Arthur Miller’s Death of a Salesman. Is there any greater icon of the American Theatre than this playwright? … than this play? Directed by Mike Nichols? Starring Philip Seymour Hoffman as Willy Loman? It was an opportunity not to be missed, and the bottom-line sole reason I’ve jumped in for more New York theatre so fast on the heels of my January visit.
I first read Death of a Salesman in high school, when I had no idea what the big fuss was about or why I should care. My faithful father never messed with other women (that I knew of), and Biff was a jerk. I read it again in college, and it began to dawn on me that maybe I’d been somewhat naïve. So I watched the film with Lee J. Cobb two or three times. After I began a career as a Vermont English teacher, I came down to New York to see George C. Scott play Willy at Circle in the Square. Sometime in the 70’s, I also saw Zelda Fichandler’s production at Arena Stage in Washington. In the mid-80’s there was Dustin Hoffman’s Willy, both at the Kennedy Center and on TV. And finally, back on Broadway, I saw Brian Dennehy’s powerful interpretation of the role in 1999. By this time I had come to understand that Willy and Hap and Biff were in me, in my father, and in my son, and I in them. Just as they and Linda and the neighbors are inside everyone’s human struggle to make something of ourselves that we are not, and the lies we tell when we fail. How universal is that? There’s a reason the play was such a success in China.
I once came close to meeting Arthur Miller, by then a personal idol, as he polished notes with his director for Mr. Peters’ Connections, a kind of evolution of his Salesman themes. I approached him like a schoolboy might approach his ex-wife, Marilyn herself, and like a schoolboy … chickened out. I’ve directed his All My Sons, and The Crucible twice. Miller’s writing, his struggle with the elusiveness of telling the truth, has been a major motivator for my own struggle through the process of playwriting. And if I don’t get to play Willy Loman onstage myself before I develop palsy and lapse into dementia, I’ll no doubt have my own nervous breakdown.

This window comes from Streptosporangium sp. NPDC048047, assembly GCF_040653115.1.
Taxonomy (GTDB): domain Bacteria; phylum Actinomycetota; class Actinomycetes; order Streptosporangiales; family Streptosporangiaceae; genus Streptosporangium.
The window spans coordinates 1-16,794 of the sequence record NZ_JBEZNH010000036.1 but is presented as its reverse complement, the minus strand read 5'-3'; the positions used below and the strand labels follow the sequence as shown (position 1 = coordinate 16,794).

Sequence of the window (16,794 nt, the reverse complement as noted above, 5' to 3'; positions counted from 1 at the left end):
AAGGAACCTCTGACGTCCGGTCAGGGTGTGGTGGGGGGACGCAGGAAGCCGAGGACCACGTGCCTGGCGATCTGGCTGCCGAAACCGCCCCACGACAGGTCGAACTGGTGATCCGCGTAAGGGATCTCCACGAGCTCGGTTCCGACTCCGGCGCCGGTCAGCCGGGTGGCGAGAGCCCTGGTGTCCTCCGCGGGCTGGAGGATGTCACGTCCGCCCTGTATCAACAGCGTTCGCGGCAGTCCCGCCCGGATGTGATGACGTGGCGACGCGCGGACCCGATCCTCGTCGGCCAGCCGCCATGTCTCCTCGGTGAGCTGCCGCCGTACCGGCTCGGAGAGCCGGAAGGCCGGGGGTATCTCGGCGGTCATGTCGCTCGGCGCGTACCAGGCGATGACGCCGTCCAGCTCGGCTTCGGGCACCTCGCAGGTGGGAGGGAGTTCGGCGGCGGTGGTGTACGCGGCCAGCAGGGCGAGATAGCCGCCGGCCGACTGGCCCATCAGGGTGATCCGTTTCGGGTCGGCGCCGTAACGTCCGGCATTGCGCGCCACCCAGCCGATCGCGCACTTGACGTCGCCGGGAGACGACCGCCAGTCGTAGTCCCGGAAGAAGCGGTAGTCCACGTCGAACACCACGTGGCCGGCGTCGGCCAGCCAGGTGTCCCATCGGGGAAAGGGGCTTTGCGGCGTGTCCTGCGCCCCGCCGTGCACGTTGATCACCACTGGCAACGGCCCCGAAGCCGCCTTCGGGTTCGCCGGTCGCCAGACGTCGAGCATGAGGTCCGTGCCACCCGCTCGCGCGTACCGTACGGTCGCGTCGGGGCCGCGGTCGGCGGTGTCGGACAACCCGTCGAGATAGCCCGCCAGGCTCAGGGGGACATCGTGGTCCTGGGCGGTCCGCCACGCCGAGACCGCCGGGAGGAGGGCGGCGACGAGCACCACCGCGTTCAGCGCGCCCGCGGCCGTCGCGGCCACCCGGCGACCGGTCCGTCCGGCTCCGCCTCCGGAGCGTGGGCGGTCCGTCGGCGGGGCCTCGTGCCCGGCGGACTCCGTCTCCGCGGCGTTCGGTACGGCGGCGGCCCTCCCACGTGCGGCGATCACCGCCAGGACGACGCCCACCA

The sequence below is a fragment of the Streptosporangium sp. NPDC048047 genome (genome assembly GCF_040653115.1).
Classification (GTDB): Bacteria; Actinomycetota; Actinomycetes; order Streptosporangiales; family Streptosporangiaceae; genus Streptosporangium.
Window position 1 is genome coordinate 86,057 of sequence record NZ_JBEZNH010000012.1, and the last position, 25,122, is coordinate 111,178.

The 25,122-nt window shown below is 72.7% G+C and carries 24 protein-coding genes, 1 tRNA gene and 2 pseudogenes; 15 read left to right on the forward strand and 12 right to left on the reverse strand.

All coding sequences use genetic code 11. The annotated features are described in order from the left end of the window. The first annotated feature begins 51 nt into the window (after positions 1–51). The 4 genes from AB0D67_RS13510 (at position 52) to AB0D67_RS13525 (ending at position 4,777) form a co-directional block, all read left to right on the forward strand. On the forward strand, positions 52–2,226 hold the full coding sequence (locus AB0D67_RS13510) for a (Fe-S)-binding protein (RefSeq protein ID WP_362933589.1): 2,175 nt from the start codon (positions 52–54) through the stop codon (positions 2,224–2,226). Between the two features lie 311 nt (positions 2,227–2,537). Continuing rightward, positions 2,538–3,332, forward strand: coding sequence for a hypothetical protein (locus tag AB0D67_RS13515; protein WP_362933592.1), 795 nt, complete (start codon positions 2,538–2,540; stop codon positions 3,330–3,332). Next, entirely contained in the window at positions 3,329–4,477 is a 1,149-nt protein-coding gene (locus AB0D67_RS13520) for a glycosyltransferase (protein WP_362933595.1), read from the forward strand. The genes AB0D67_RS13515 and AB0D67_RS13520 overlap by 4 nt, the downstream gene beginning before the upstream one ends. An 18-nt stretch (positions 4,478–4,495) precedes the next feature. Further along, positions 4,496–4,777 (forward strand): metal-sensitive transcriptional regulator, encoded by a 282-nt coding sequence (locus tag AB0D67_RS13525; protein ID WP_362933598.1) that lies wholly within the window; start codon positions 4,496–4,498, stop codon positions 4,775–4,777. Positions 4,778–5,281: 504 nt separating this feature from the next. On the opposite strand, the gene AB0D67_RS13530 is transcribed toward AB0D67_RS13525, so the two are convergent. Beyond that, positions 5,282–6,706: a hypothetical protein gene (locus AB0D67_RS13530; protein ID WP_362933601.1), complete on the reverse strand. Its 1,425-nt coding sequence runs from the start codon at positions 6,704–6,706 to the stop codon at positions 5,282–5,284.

Jo Mielziner’s Designing for the Theatre: A Memoir and a Portfolio has been in my library for years, on its cover his brilliant scene design for Death of a Salesman, lovingly recreated by Brian Webb for this current production. Then there’s Mike Nichols, of course, who suddenly emerged from the obscurity of stand-up comedy in the late 60’s to direct Who’s Afraid of Virginia Woolf and The Graduate, and who immediately went on to assume a throne at the top of American directors in demand. And finally there’s this brilliant cast: Andrew Garfield, our upcoming new Spiderman, in a stunning portrayal of the angst stemming from disappointment in our parents and in ourselves; a powerful turn by Linda Emond as Willy’s wife Linda Loman; Finn Wittrock, who makes Hap seem like someone we all know; and a supporting cast of competent, hugely talented professionals who provide the punching bags for Willy’s anger and depression. And most of all, at the top of the heap, Philip Seymour Hoffman.
No one who has witnessed the wide range of Hoffman’s contributions to theatre and film over the past twenty years would deny that he is at the top of the list of American talents: Witness his on- and off-Broadway theatre work, and his fifty-plus films already, among them Scent of a Woman, Hard Eight, Synecdoche, Doubt, Capote, Charlie Wilson’s War, Cold Mountain, The Savages, Pirate Radio, The Ides of March, and Moneyball. Both an Oscar and a Tony winner, he’s still only 45 years old.
And therein lies the rub. Hoffman has garnered some less-than-enthusiastic reviews for his portrayal of Willy Loman, “because he’s not old enough.” Lest we forget, Lee J. Cobb was but 36 when he originated the role. I could not disagree more with the age argument. Besides, Hoffman, in his typically professional preparation, has perfected the speech and movement patterns of a tired and prematurely old man. The problem seems to be his boyish face, still without the lines of worry and depression that might be inherent in the role he plays. He has not painted them on artificially, apparently having made a clear decision that he’s better off playing the role as he is, without the artifice of makeup. He’s right. No one would have been fooled, and the honesty of his portrayal would have been compromised. The man is a master, smooth rosy cheeks and all, and that’s all there is to it.
This very special production will go down as one of the finest audience experiences the theatre has offered to me. Of course, so did the Brian Dennehy, and Dustin Hoffman productions. Thank you, Arthur Miller, for all you explored, and created, and spoke out about.